LAS VEGAS – The sky is the limit for a bareback rider with the talent of Tim O’Connell, a three-time world champion.
He may have come close to it Saturday night.
“I don’t know if I’ve ever been that high in this arena for that many seconds in a row,” O’Connell said of his 82.5-point ride on Beutler & Son Rodeo’s Ghost Town. “I wasn’t trying to do anything spectacular. I was trying to get up, get down and find my rigging handle every jump. About midway through that point, she shot forward a little bit and started pulling her head up. It really dropped my rigging down and forward.”
“I tried to chase it but put my foot on top of her neck once, and it pulled me off it. I tried to pull back underneath the next jump and put it over her neck. The fence luckily was there and slowed her up. I got back underneath things, and the whistle blew. She left me midair, and I’m blessed to not have one of her feet come down on top of me.”
The result was a sixth-place finish in the third round, worth $4,664.
“I’m glad that animal is OK; I’m glad I’m OK,” said O’Connell of Zwingle, Iowa. “We got a check out of the deal, now it’s three down and seven to go.
“I’m still hungry. I’m waiting to strike for more than one of those bottom-hole checks. I’m very grateful and thankful. This is exactly what I wanted to do. I wanted to get things started, get things moving. This is a lot hotter finals than I’ve had in years past. Traditionally I’m a slow starter at the finals. To be able to come in three rounds in and take care of business every night is big.”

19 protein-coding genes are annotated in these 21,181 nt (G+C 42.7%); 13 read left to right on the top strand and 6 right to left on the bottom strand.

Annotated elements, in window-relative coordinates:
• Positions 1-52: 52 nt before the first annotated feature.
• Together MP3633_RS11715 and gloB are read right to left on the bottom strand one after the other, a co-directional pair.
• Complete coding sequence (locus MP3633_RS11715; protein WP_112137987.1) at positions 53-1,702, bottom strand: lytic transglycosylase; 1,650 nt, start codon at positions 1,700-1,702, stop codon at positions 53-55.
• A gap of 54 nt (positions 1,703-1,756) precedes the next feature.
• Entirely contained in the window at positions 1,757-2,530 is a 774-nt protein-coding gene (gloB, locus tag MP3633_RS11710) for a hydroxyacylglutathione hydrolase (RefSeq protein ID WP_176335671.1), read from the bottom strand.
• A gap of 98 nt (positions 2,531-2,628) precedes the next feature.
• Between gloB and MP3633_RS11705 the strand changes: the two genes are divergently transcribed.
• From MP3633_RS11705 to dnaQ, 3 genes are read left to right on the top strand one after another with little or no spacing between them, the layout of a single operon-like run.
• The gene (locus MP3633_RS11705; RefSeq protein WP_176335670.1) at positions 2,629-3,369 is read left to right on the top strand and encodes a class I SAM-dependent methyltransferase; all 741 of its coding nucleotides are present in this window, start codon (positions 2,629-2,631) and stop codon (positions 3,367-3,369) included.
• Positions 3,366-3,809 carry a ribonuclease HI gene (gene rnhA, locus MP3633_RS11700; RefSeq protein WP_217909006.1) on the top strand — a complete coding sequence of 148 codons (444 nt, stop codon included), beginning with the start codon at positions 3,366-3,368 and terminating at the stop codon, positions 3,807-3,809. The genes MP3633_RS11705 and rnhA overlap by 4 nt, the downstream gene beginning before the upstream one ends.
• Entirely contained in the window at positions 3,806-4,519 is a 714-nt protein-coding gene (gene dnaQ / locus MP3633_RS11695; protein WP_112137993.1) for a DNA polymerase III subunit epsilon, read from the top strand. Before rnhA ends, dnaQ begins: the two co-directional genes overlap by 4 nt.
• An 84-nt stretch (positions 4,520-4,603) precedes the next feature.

The third and eighth rounds at the NFR feature the eliminator pen, the hardest-to-ride bareback horses in ProRodeo. The powerful gray raised in Oklahoma proved to be perfect for that group of horses.
“That’s that the e pen is about, getting into a fight and never saying die,” he said. “My confidence is high. I feel great on the backs of these bucking horses. I’m being aggressive. (Traveling partner) Jess (Pope) is starting to take over in what he is planning to do when he came in here. That is exactly what our rig is about, pushing each other to be the very best.
“He is riding at a very high level; I feel like I am riding at a very high level. I just need to strike (Sunday) and get myself in the (world championship) picture. This thing isn’t over until the last horse bucks in the last round. There could be five or six guys in this game, and I’m doing exactly what I need to do to make sure I’m one of those guys and have a shot to be the No. 1 guy in the world on the last day of the year.”